Saturday, May 12, 2007
The Jakarta Post, Jakarta
The government's opposition to further amendments to the 1945 Constitution is being challenged by the Regional Representatives Council (DPD) and experts, who say the regions are not yet fully represented in the law-making process.
The DPD has called for the amendment of Article 22 of the Constitution to strengthen its position vis-a-vis the House of Representatives (DPR), which has been accused of sidelining the DPD during the deliberation of important laws.
The regional council has argued that its legislative rights are currently limited to merely preparing bills linked to regional interests and that a strengthening of its position would greatly aid the implementation of regional autonomy, as well as establish a proper bicameral system of representation.
"The other political institutions, such as the DPR, do not really represent regional interests as they adhere more to political parties and are Jakarta-oriented," said Siti Zuhro, an expert from the Indonesian Institute of Sciences (LIPI), during a talk show Friday.
The DPD should be given the authority to provide clear and concrete contributions and also to improve the check-and-balance system, Siti said.
"We need an institution that really represents regional interests. What is the point in creating an institution and providing it with a huge amount of money but not giving it an adequate role?" she asked. "That is just squandering time and money."
Siti said Article 22 of the Constitution explicitly subordinates the DPD and therefore requires amendment.
Muhammad Qodari, an observer from Indo Barometer, told the discussion that good political communication between the DPD, the House and the public would reduce the fear that the Constitution might be extremely revised, and help people opposing amendment to understand that only one article is being targeted.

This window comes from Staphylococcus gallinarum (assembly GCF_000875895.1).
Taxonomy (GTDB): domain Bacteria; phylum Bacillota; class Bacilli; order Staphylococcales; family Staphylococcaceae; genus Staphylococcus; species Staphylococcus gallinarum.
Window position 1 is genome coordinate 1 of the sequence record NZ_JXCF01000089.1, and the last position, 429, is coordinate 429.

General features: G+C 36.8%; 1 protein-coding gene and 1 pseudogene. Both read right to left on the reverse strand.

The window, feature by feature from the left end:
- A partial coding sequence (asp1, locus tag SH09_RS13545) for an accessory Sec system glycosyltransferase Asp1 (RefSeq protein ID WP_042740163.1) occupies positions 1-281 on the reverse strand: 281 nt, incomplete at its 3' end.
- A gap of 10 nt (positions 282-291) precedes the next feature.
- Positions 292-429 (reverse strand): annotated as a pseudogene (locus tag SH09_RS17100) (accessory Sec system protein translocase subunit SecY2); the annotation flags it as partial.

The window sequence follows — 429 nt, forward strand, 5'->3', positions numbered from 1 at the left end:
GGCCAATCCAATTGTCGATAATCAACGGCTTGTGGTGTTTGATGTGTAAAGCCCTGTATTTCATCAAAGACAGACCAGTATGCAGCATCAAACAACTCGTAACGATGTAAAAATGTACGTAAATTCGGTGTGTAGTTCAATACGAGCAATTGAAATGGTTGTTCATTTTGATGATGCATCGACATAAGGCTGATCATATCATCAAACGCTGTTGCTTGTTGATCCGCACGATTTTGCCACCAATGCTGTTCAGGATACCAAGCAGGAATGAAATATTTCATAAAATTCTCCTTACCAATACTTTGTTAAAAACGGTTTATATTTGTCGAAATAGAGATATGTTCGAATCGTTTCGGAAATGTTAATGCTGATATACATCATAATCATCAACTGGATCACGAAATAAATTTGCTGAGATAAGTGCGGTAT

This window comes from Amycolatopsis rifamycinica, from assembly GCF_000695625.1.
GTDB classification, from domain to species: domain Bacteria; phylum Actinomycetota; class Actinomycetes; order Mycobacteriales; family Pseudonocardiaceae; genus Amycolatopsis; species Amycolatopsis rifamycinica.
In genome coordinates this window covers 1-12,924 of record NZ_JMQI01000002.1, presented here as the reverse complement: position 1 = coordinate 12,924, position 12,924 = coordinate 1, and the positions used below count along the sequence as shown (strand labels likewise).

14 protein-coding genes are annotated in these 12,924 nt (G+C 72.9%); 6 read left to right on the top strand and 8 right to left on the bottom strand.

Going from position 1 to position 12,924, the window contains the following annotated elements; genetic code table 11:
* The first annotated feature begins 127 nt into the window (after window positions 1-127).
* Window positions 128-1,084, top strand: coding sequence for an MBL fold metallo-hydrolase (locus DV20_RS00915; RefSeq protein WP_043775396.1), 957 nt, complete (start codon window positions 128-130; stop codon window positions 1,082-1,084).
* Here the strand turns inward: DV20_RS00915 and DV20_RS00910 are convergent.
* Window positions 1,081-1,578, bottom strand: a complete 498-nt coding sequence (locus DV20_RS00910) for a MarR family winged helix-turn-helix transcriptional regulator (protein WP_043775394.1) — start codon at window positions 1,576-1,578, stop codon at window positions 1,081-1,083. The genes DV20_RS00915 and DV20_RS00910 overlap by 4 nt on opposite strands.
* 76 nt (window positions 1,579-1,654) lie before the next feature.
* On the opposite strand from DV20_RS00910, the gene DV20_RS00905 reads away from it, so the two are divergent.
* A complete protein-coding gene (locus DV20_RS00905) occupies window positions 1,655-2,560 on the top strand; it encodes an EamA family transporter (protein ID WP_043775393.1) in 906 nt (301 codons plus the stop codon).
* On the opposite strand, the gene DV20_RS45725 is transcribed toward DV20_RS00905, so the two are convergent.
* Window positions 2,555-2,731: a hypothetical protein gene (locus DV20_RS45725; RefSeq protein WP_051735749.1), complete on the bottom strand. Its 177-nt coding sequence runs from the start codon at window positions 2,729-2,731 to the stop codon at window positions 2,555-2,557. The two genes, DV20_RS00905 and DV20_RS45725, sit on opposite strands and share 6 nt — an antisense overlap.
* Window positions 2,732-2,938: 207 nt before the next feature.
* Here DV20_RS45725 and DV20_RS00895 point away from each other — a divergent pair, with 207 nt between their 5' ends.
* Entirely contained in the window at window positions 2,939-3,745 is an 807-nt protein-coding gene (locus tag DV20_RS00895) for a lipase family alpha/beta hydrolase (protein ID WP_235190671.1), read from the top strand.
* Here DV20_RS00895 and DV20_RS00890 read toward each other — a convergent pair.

"If the public becomes less resistant, the House might be more willing to support the amendment," Qodari said.
Former state secretary Yusril Ihza Mahendra said Article 22 was the result of a political compromise between opposing political powers during the four rounds of constitutional amendment between 1999 and 2002.
Yusril said that if amending the Constitution was found to be too difficult, it may be more effective to revise the 2003 Law on the Composition and Structure of the People's Consultative Assembly (MPR), the DPR and Provincial and Regental Legislatures.
This law puts the DPD in a position similar to that of a faction that is involved only in the early stages of the deliberation of a law.
Yusril said that by revising the 2003 law, the DPD would be able to fully participate in deliberating laws as they see fit.
In order to prevent a protracted amendment process, he also suggested the amendment of Article 22 be done simultaneously with the revision of the law on political parties.
Bambang Suroso, a DPD member, said the limited role of the DPD made it difficult for its members to be accountable to their constituents.
"We are like spectators to the legislation process. We have proposed 92 products of legislation with seven among them really accommodating local aspirations. We never know what the DPR will do about this legislation," Bambang said.
"How can we prove our moral or political responsibility to our constituents?"
The Democratic Party faction withdrew its support for the proposal following an announcement by the faction's chairman, Syarief Hassan, that 23 party legislators, who had previously agreed to the proposed amendment, had declined to sign.
Chapters 3 and 37 of the Constitution state that the only body with authority to amend the Constitution is the MPR, which requires at least one-third of its 677 members to approve such a proposal. (02)